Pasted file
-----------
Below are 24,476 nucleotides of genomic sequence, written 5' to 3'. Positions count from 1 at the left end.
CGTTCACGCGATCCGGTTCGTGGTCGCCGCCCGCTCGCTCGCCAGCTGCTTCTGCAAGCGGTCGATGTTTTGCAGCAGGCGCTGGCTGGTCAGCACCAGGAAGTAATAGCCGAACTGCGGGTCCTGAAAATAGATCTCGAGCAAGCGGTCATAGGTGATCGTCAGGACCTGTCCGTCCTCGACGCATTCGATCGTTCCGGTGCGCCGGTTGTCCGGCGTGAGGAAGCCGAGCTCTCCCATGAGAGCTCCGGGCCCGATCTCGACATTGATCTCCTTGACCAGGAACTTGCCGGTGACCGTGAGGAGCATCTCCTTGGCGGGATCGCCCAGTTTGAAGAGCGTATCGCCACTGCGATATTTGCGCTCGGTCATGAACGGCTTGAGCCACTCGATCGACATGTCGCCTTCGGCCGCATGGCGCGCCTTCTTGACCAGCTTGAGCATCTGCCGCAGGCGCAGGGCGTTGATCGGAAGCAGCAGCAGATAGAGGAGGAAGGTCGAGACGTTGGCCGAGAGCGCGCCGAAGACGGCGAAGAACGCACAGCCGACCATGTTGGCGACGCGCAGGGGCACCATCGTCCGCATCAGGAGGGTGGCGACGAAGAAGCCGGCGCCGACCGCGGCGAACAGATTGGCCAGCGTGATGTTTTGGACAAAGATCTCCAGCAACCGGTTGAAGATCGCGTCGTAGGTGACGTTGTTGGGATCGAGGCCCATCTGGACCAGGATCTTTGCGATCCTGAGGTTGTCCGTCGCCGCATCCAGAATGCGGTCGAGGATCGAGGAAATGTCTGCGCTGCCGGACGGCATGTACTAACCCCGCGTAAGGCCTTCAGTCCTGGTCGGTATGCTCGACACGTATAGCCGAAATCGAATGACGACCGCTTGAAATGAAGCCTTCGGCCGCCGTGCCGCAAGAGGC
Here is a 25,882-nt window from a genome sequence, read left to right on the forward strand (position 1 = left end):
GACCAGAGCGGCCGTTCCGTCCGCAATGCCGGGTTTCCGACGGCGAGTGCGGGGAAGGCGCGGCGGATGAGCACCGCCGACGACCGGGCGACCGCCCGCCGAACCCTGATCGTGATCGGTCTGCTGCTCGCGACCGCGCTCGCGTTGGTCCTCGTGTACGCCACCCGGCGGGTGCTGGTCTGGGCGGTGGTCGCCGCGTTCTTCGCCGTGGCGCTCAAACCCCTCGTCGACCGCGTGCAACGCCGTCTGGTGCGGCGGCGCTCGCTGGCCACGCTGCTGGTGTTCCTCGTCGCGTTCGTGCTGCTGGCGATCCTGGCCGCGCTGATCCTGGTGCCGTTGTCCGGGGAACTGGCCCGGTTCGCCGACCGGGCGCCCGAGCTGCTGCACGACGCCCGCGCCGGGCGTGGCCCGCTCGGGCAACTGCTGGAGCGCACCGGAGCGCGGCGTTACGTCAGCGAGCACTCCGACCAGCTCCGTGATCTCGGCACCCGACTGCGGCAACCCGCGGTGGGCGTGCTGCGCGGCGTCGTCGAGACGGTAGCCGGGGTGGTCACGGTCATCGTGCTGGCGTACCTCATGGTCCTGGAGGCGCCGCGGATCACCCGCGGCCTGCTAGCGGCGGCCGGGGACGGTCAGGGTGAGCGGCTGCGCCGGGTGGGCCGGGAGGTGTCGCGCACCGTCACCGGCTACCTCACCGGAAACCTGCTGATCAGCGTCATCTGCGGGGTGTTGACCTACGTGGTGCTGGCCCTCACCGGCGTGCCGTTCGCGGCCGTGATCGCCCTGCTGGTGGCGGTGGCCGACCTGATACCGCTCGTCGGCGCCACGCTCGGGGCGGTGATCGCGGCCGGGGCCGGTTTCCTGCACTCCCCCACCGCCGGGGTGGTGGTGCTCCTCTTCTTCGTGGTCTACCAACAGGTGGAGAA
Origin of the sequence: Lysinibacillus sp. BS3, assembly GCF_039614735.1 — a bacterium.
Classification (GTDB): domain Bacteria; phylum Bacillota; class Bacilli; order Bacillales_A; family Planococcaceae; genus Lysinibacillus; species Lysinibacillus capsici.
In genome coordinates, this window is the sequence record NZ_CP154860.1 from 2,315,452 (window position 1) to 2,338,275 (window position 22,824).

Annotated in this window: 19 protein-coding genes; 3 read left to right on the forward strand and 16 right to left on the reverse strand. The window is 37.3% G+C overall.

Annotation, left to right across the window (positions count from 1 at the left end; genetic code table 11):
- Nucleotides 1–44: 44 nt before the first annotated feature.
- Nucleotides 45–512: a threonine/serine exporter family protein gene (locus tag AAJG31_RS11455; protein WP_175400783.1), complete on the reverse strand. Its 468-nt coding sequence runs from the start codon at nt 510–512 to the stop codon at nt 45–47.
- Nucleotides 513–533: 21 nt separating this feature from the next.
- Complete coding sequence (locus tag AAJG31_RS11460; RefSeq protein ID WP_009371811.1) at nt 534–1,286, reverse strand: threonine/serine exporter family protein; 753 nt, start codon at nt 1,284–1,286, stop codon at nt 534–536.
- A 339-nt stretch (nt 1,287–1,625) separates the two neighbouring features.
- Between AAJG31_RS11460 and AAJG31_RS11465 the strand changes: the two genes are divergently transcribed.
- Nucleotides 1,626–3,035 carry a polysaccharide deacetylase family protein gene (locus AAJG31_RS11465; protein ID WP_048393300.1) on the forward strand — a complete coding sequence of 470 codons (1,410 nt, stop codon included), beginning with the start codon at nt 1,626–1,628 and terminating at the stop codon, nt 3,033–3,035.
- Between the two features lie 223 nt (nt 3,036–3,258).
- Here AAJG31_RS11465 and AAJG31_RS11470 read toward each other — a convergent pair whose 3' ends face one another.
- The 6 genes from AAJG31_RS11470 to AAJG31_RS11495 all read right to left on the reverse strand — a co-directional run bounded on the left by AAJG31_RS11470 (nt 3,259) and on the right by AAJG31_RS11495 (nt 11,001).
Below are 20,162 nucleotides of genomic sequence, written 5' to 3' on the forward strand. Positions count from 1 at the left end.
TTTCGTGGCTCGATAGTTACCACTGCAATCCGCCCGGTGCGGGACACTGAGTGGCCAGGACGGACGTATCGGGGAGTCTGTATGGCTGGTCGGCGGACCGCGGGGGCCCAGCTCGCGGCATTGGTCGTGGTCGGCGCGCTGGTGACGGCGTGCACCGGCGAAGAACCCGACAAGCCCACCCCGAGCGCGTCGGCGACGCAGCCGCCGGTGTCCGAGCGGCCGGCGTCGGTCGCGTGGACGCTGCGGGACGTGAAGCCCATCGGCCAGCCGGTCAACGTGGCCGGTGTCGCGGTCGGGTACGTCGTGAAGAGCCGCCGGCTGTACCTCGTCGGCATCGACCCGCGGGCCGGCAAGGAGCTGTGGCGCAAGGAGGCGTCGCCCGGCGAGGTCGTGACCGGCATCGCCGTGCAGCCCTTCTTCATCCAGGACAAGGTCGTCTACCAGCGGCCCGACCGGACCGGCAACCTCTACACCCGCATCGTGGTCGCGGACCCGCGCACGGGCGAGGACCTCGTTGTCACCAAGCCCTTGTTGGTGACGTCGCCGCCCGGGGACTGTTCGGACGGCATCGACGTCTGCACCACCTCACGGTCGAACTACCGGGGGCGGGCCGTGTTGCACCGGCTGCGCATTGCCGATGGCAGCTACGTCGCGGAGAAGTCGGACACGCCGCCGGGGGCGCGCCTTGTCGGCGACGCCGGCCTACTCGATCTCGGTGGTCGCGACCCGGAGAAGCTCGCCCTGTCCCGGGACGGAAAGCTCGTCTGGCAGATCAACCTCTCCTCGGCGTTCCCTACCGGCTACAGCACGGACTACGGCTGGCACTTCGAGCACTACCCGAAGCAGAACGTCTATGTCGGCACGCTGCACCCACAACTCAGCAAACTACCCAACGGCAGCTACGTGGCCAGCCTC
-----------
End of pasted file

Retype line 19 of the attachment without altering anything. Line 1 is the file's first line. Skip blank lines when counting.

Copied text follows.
- The 6 genes from AAJG31_RS11470 to AAJG31_RS11495 all read right to left on the reverse strand — a co-directional run bounded on the left by AAJG31_RS11470 (nt 3,259) and on the right by AAJG31_RS11495 (nt 11,001).